F1’s banning of cigarette advertising nearly 10 years ago is continuing to infuriate oncologists who accuse the sport of undermining their livelihoods.
Largely driven by EU laws around tobacco advertising in sport, F1 suspended the use of fag logos in the early noughties at European events before finally outlawing the practice entirely once enough people grudgingly accepted death was worse than less money.
But the as predicted fall in cancer rates has angered specialists in the disease who say the practice has put many of them out of work.
Never did me any harm
Livid Pulmonologist Jacob Bensonandhedges said, “cigarettes have been my blackened and charred lifeblood ever since I took the hippocratic oath.”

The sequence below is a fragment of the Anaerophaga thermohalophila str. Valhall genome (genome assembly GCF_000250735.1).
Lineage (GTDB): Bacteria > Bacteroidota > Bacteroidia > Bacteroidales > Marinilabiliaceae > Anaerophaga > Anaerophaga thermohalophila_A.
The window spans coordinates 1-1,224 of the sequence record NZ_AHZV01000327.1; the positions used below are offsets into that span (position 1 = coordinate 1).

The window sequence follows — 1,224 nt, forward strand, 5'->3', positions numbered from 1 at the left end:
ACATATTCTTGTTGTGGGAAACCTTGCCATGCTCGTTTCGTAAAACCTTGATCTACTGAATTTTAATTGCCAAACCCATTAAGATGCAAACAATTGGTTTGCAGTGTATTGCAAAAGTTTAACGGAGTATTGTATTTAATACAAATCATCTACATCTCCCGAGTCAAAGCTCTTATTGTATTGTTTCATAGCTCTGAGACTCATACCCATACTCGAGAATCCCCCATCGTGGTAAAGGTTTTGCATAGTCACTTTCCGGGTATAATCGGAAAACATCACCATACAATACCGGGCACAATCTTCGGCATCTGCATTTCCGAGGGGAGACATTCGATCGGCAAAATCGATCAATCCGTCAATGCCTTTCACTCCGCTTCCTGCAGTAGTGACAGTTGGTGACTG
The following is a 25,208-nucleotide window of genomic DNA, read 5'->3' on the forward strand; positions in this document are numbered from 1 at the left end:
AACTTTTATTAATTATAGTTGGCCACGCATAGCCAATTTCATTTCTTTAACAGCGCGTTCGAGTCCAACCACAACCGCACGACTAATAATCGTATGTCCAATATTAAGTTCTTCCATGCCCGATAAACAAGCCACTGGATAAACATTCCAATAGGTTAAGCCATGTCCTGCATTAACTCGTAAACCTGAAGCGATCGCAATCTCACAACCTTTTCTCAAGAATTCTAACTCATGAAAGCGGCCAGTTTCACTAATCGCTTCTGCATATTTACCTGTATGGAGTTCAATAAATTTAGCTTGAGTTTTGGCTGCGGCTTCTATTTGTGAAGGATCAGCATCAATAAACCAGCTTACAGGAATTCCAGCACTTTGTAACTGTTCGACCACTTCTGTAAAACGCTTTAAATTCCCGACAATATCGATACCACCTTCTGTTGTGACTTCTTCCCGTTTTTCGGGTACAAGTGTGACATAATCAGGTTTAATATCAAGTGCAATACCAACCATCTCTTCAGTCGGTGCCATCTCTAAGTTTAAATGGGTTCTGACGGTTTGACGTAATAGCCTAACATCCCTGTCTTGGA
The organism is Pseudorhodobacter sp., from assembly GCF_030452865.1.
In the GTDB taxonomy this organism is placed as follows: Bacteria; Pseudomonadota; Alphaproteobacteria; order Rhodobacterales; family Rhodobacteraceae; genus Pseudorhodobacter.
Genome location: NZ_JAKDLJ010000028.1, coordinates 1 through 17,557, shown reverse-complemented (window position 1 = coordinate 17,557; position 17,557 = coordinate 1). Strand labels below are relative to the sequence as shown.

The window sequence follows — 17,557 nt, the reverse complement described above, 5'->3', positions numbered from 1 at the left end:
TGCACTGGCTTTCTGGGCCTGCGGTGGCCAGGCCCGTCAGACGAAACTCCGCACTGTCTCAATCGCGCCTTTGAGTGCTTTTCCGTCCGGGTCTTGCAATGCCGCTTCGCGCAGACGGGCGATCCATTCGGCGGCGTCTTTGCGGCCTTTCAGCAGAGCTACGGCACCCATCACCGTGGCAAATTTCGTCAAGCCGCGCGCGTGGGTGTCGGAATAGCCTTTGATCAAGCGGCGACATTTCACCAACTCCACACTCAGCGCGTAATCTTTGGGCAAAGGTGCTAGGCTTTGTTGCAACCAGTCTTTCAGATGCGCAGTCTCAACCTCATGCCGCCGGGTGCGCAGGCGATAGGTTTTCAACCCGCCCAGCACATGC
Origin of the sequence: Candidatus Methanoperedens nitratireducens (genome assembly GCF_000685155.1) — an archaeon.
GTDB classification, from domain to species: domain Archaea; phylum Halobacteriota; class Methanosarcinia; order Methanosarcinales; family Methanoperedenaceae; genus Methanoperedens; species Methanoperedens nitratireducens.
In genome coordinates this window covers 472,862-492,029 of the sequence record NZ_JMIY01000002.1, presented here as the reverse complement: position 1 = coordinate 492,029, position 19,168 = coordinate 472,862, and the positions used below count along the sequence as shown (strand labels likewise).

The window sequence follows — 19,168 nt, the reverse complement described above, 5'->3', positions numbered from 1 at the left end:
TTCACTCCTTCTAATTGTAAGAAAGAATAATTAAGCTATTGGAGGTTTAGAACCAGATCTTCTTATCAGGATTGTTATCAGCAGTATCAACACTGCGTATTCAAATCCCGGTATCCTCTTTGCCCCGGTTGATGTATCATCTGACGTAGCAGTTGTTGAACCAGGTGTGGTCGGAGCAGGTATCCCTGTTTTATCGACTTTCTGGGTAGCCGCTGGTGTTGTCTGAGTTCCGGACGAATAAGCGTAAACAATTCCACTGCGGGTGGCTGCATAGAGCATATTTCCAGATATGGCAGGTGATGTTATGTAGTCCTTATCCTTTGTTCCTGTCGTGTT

“Whatever that is.”
“But when F1 – under a load of nonsensical PC pressure – decided to ban it, the fall in cancer rates threatened me and my fellow specialists very livelihoods – if not our patients. And that’s the most important thing as far as my blinkered reality can see,” he explained.
F1 has upset a number of special interests over its history once it’s finally realised the outside world was about 2 decades ahead of it.
From people who thought the sport was better off with at least one participant getting burnt to death each weekend, to climate change enthusiasts, Bernie Ecclestone worshippers, analogue media fetishists and misogynists.
“When I came into this profession I wanted to help people and comfortably earn a 6 figure salary,” Bensonandhedges continued.
“Now I’m helping fewer people and I’m only just getting £120k a year.”
“And people call that progress,” he finished.